A New Generation of Entrepreneurs
As you enter the offices – that is, office – of Connect Technology Co., you’re immediately struck with the sense that you’re on the ground floor of something new and interesting.
On the walls are sheets of oversized yellow paper filled with handwritten ideas born from the latest brainstorming session. A desk holds a laptop computer, while a small brightly colored sofa sits before the far wall. In the middle of the room is a big round beanbag where you can relax and summon the next concept that enters your head.
The names of the principals of the company and their titles are displayed on the office door window – not artfully cut or etched – but rather scrawled in white erasable crayon.
Oh, and all of the officers of Connect Technology have yet to graduate from high school.
“I came into this not knowing what it was going to be like,” says A.J. Hammond, Connect Technology’s chief technology officer. “I really had no interest in business.”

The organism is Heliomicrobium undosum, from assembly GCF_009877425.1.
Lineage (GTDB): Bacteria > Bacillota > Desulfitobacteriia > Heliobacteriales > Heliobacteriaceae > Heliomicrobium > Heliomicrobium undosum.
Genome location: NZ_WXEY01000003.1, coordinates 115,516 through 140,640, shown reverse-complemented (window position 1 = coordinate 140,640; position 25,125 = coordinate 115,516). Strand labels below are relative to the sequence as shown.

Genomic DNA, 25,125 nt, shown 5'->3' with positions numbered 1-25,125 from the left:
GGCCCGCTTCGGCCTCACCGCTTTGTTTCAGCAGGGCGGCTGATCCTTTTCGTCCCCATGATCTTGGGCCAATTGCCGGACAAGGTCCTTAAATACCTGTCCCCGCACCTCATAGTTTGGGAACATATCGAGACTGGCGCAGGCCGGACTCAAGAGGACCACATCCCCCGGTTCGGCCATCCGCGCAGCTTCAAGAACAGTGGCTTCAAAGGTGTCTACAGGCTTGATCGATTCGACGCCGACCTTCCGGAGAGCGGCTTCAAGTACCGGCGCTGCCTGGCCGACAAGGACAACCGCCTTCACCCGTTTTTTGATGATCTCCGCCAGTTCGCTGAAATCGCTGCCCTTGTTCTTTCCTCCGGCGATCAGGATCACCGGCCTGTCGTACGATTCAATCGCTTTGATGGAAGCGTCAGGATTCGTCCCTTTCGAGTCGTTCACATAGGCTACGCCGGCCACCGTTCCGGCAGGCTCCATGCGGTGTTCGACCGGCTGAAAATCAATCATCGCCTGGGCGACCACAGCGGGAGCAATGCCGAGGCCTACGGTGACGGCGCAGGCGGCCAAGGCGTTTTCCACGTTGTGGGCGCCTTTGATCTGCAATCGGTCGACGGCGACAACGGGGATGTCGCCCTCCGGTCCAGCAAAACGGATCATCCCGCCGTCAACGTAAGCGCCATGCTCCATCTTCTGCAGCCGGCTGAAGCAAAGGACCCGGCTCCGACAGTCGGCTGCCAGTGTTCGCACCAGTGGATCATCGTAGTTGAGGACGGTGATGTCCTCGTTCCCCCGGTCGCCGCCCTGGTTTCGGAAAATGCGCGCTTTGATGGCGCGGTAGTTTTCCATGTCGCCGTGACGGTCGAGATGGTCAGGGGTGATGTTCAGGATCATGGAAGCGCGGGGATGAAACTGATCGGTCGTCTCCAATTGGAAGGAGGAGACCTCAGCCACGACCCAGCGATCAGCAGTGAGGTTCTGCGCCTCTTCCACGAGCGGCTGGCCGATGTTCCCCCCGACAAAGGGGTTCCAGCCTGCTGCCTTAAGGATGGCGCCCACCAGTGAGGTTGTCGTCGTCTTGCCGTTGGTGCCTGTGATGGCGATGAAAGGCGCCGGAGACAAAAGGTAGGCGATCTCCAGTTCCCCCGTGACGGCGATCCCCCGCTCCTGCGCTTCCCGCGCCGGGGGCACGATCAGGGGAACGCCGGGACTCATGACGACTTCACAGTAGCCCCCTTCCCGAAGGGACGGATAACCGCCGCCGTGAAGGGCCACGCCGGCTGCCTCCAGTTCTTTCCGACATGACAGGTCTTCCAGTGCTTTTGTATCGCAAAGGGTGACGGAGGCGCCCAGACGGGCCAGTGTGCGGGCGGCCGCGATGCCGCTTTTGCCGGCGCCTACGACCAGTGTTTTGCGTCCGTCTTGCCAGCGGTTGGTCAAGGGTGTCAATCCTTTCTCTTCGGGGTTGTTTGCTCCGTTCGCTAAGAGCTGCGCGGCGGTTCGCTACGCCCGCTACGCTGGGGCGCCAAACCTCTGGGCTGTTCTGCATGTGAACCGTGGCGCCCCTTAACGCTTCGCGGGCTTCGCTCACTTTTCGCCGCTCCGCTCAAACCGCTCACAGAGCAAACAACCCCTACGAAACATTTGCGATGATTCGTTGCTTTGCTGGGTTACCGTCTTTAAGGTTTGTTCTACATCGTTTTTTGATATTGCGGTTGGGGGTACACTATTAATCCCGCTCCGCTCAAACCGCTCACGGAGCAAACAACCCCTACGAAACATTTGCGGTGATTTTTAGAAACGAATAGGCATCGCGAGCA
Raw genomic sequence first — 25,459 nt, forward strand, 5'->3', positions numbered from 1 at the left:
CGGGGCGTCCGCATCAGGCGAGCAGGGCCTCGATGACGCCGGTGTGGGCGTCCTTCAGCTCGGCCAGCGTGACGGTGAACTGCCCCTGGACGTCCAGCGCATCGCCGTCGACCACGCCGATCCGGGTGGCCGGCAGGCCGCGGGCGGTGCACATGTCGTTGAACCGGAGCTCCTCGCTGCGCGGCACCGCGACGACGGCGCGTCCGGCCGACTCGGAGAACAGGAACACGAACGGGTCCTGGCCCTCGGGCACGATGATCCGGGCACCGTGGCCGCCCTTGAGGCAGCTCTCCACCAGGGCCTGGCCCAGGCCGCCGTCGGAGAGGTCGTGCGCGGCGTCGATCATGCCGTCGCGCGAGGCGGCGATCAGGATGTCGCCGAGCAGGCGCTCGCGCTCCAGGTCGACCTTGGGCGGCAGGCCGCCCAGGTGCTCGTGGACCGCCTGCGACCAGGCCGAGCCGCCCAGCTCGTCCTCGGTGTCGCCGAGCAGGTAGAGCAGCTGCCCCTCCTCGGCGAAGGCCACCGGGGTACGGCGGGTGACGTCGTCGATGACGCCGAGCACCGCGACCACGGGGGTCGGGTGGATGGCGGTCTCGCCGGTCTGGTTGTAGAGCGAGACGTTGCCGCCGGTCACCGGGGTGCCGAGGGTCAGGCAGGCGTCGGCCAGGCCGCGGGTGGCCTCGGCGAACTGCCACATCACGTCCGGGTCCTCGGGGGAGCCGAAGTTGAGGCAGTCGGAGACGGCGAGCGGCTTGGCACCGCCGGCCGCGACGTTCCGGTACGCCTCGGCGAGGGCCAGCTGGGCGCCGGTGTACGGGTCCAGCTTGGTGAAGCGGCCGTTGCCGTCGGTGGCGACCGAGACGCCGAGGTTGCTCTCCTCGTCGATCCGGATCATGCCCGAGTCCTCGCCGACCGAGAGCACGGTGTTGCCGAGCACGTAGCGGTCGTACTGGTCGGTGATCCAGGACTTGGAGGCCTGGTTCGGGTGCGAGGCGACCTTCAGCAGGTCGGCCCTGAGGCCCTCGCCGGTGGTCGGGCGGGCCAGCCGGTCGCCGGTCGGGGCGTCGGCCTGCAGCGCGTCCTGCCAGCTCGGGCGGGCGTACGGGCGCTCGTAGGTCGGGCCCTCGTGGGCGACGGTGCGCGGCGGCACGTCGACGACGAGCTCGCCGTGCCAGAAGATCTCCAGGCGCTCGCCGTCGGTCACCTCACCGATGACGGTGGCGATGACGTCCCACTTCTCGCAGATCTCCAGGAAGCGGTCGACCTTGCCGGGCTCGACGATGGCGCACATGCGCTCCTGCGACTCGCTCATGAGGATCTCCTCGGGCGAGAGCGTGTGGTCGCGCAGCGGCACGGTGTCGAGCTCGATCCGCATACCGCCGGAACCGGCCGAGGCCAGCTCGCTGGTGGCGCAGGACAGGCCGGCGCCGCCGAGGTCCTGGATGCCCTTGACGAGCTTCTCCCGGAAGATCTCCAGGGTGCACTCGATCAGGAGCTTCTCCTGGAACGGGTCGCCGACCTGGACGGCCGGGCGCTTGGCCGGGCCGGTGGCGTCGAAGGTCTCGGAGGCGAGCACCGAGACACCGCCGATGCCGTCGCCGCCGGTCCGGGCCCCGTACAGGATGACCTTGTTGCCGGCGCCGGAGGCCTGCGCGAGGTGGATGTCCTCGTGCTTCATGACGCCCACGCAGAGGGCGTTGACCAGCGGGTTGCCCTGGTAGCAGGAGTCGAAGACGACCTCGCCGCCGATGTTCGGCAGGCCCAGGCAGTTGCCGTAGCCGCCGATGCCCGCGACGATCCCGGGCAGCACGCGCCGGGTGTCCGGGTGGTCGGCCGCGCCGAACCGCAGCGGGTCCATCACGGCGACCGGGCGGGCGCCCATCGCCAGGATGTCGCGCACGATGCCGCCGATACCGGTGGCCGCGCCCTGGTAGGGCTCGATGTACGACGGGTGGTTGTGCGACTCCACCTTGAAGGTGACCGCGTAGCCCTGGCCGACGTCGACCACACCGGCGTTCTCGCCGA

No matter. Hammond and 24 other seniors from high schools in Mercer and Lawrence counties in western Pennsylvania are deep into the Entrepreneurship Academy – known better as the eAcademy – a program housed in the eCenter and Workforce and Training Center at LindenPointe in Hermitage, Pa. Connect Technology works out of its small office in LindenPointe’s Workforce building.
The program enrolls 25 students each year from 10 school districts with the objective of introducing them to the concepts, culture and mindset of entrepreneurship, says Lisa Evans, program director of the eAcademy. “There’s no course that takes you from high school to life, one that teaches you how to make decisions, to be resourceful,” she says. “That’s the goal of this program.”
Pictured: Lisa Evans, program director of eAcademy.
Most who enter the Entrepreneurship Academy don’t understand the principles of what it takes to become an entrepreneur, Evans says, or what it takes to nurture your own ideas into a profitable venture, “But they want to try something different,” she says. “They want to bridge that gap between high school and college.”
When they finish the program, these students have gained a better understanding of what it’s like to own and operate one’s own business.
In this case, the students are charged with building a business that offers real products or services.